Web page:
Guthrie & Co.



Singapore Infopedia

by Chia, Joshua Yeong Jia

Background

Guthrie & Co.’s history began in 1823 when a partnership was established between Alexander Guthrie and Thomas Talbot Harrington, a family friend. First located in a rented godown on Hill Street, the company sold British goods to the European and Chinese communities in Singapore. Following a number of changes in partnership, the company was renamed Guthrie & Co. in 1833.By the mid-19th century, its main business was in the trading of British goods and Straits produce.2 It also acted as an agent for shipping, banking and insurance businesses, including London banking firm Coutts.3 Under the leadership of John Anderson, the firm diversified into agricultural and mining estates in the Malay Peninsula and surrounding region.4 It was one of the largest rubber-producing companies by 1910, with operations in Malaya, Borneo and Sumatra.5 Currently known as Guthrie GTS Pte Ltd, its core businesses include engineering, property and leisure.6

Early history

Guthrie, a Scot, first arrived in Singapore from the Cape of the Good Hope in 1821 to conduct business on behalf of Harrington & Co.7 He had obtained his indenture to trade in Singapore on 10 April 1820 from the Marquis of Hastings, then governor-general of India.8

With the help of Alexander Laurie Johnston and William Farquhar, Guthrie rented a godown on Hill Street, where he sold British goods such as woollen cloth, cotton twist, nails, axes, knives, clocks, stationery, brandy and sherry to the Chinese and European communities in town. Following Johnston’s practice, he carried out his trade through Chinese middlemen.9

When the rented godown was sold off by its owner, Guthrie obtained Farquhar’s help to secure a plot of land on High Street where he built his second godown. However, Guthrie lost his second godown when the layout of Singapore town was reorganised upon Stamford Raffles’s return to Singapore in 1822.10 Undeterred, he leased a patch of swamp from the government in the Boat Quay area where he built his third godown. Business resumed and the establishment of a partnership named Harrington & Guthrie was formally announced on 1 February 1823. But the partnership ended on 8 November that same year.11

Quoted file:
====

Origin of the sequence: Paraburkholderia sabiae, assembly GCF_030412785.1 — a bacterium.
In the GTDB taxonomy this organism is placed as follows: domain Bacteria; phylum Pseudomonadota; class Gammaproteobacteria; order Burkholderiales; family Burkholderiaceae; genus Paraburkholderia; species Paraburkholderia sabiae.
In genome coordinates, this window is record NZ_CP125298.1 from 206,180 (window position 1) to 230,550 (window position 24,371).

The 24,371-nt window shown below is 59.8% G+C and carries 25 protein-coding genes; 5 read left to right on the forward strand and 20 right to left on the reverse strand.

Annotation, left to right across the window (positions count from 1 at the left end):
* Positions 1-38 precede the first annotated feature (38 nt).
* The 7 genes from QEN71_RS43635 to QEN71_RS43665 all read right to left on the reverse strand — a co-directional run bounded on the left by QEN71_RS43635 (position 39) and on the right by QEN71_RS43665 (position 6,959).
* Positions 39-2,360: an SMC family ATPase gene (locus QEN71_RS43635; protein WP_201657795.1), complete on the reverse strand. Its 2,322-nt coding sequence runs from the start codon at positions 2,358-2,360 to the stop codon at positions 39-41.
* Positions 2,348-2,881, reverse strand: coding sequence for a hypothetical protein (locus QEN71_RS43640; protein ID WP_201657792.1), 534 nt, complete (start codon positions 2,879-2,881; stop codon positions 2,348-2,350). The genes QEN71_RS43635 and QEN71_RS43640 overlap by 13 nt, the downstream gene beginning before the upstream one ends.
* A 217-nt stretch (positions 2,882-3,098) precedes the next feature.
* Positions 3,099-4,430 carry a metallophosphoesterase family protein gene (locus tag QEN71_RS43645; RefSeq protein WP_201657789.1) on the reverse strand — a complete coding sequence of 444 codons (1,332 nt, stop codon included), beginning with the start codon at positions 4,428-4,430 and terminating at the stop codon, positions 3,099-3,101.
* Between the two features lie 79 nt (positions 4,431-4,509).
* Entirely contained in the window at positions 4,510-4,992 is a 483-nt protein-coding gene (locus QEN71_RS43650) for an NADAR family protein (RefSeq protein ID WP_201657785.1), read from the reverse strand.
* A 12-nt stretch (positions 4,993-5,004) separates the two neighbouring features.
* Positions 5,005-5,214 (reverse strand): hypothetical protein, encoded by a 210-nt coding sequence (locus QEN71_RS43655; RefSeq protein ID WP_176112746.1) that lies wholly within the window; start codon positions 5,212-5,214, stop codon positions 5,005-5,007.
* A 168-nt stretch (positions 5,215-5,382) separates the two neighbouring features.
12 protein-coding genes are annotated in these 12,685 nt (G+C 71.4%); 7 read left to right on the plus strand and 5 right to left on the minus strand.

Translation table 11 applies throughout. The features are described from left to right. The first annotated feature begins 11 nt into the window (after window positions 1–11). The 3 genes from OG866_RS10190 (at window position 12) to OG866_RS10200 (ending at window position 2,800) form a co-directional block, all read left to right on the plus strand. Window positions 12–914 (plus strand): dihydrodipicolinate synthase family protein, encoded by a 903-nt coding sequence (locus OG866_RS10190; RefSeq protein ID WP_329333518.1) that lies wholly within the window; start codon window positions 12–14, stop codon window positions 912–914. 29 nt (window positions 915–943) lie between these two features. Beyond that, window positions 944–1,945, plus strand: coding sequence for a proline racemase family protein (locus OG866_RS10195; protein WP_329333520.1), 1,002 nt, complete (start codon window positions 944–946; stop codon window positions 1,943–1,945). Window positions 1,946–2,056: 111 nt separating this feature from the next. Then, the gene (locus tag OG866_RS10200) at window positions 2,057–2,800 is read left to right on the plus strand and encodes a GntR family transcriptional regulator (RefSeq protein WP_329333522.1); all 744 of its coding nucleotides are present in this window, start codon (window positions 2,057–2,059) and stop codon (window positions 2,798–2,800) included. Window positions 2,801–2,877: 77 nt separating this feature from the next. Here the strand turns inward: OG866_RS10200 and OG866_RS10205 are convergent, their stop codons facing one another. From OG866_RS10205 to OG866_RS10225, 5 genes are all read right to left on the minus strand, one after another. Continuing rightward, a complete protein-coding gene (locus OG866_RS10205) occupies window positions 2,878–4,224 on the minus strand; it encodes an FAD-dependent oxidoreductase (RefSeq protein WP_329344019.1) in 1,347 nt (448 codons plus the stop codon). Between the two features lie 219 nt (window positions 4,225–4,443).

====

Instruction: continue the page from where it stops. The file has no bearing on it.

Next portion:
In February 1824, Guthrie entered into a new partnership with James Scott Clark and the company was named Guthrie & Clark.12 Clark left the firm in 1833, following which Guthrie pursued the business alone as Guthrie & Co.13

Moving from the sole import of British manufactures, Guthrie started trading British goods for Straits produce such as rice, coconut oil, pepper, clove, nutmeg, mace, camphor, birds’ nest and rattan.14 Trade links were established with places like Siam, Saigon and Borneo.15 In addition, Guthrie began offering services in transshipment, cargo storage, insurance and local forwarding.16

Besides trade, Guthrie also experimented with agriculture. In 1824, he started a plantation to grow gambier, pepper and other spices, but frequent tiger attacks made the hiring of labour difficult. In addition, Guthrie invested in two nutmeg and clove plantations. They were the Claymore estate at the far end of Orchard Road and the Everton estate in Tanjong Pagar. Both estates ultimately turned in profits, either as rental property or as nutmeg plantations.17

Guthrie handed over the reins of the company to his nephew, James Guthrie, and left Singapore on 8 February 1847.18 He died in London on 12 March 1865.19

Arrival of James Guthrie

James Guthrie arrived in Singapore in 1829 aged 15.20 He soon proved his abilities and was made partner in January 1837.21 Under James, the company became the agent for the London Fire Assurance Company, Triton Insurance Company, as well as the London and Provincial Marine Insurance Company. The insurance agency business turned in profits when the Chinese began insuring their goods.22 James left Singapore in 1856 and retired from the firm in 1876. He died in Tunbridge Wells in 1900 and was buried at Kensal Green Cemetery in London.23

Subsequent partnerships
The firm subsequently came under the control of a series of partnerships. They included John James Greenshields (made partner in 1849), Thomas Scott (made partner in 1857 and senior partner in 1867), and Louis John Robertson Glass (made partner in 1874 and senior partner in 1876).24 Scott returned to London in 1873 and established Scott & Co., which later merged with Guthrie & Co. to form Guthrie & Co. Ltd. on 28 February 1903.25